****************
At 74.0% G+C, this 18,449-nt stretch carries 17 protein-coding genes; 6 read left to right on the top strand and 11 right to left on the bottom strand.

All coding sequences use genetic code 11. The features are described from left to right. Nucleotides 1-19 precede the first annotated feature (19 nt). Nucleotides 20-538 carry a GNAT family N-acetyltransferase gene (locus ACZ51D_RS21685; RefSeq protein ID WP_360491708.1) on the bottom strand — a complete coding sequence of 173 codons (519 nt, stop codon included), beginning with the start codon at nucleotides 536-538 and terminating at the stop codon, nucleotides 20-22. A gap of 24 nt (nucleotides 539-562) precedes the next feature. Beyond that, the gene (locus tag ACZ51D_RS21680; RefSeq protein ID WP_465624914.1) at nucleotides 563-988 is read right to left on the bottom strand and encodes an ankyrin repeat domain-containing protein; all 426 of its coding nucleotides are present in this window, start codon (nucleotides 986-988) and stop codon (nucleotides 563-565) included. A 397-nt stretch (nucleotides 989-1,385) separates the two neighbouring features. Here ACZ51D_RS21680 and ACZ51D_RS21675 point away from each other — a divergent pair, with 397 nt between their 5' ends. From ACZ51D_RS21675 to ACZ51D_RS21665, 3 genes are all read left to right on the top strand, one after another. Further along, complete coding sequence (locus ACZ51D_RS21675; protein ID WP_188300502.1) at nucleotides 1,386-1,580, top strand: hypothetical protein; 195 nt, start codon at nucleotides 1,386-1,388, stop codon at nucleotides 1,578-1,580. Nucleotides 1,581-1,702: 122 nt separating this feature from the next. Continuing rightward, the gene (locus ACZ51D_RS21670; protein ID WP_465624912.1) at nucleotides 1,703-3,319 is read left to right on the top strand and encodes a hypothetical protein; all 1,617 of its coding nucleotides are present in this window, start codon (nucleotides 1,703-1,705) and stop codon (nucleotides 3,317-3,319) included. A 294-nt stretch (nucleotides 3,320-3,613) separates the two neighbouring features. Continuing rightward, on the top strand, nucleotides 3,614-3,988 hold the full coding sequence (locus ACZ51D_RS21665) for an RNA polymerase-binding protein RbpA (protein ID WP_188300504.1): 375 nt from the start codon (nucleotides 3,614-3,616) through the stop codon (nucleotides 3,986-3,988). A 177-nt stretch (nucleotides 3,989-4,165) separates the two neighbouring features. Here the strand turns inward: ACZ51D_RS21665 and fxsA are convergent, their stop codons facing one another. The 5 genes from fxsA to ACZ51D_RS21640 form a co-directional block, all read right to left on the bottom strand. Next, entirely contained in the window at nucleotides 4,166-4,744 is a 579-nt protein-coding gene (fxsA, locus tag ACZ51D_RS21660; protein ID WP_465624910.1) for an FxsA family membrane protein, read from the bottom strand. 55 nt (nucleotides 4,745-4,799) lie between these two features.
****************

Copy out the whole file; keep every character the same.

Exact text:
At 74.0% G+C, this 18,449-nt stretch carries 17 protein-coding genes; 6 read left to right on the top strand and 11 right to left on the bottom strand.

All coding sequences use genetic code 11. The features are described from left to right. Nucleotides 1-19 precede the first annotated feature (19 nt). Nucleotides 20-538 carry a GNAT family N-acetyltransferase gene (locus ACZ51D_RS21685; RefSeq protein ID WP_360491708.1) on the bottom strand — a complete coding sequence of 173 codons (519 nt, stop codon included), beginning with the start codon at nucleotides 536-538 and terminating at the stop codon, nucleotides 20-22. A gap of 24 nt (nucleotides 539-562) precedes the next feature. Beyond that, the gene (locus tag ACZ51D_RS21680; RefSeq protein ID WP_465624914.1) at nucleotides 563-988 is read right to left on the bottom strand and encodes an ankyrin repeat domain-containing protein; all 426 of its coding nucleotides are present in this window, start codon (nucleotides 986-988) and stop codon (nucleotides 563-565) included. A 397-nt stretch (nucleotides 989-1,385) separates the two neighbouring features. Here ACZ51D_RS21680 and ACZ51D_RS21675 point away from each other — a divergent pair, with 397 nt between their 5' ends. From ACZ51D_RS21675 to ACZ51D_RS21665, 3 genes are all read left to right on the top strand, one after another. Further along, complete coding sequence (locus ACZ51D_RS21675; protein ID WP_188300502.1) at nucleotides 1,386-1,580, top strand: hypothetical protein; 195 nt, start codon at nucleotides 1,386-1,388, stop codon at nucleotides 1,578-1,580. Nucleotides 1,581-1,702: 122 nt separating this feature from the next. Continuing rightward, the gene (locus ACZ51D_RS21670; protein ID WP_465624912.1) at nucleotides 1,703-3,319 is read left to right on the top strand and encodes a hypothetical protein; all 1,617 of its coding nucleotides are present in this window, start codon (nucleotides 1,703-1,705) and stop codon (nucleotides 3,317-3,319) included. A 294-nt stretch (nucleotides 3,320-3,613) separates the two neighbouring features. Continuing rightward, on the top strand, nucleotides 3,614-3,988 hold the full coding sequence (locus ACZ51D_RS21665) for an RNA polymerase-binding protein RbpA (protein ID WP_188300504.1): 375 nt from the start codon (nucleotides 3,614-3,616) through the stop codon (nucleotides 3,986-3,988). A 177-nt stretch (nucleotides 3,989-4,165) separates the two neighbouring features. Here the strand turns inward: ACZ51D_RS21665 and fxsA are convergent, their stop codons facing one another. The 5 genes from fxsA to ACZ51D_RS21640 form a co-directional block, all read right to left on the bottom strand. Next, entirely contained in the window at nucleotides 4,166-4,744 is a 579-nt protein-coding gene (fxsA, locus tag ACZ51D_RS21660; protein ID WP_465624910.1) for an FxsA family membrane protein, read from the bottom strand. 55 nt (nucleotides 4,745-4,799) lie between these two features.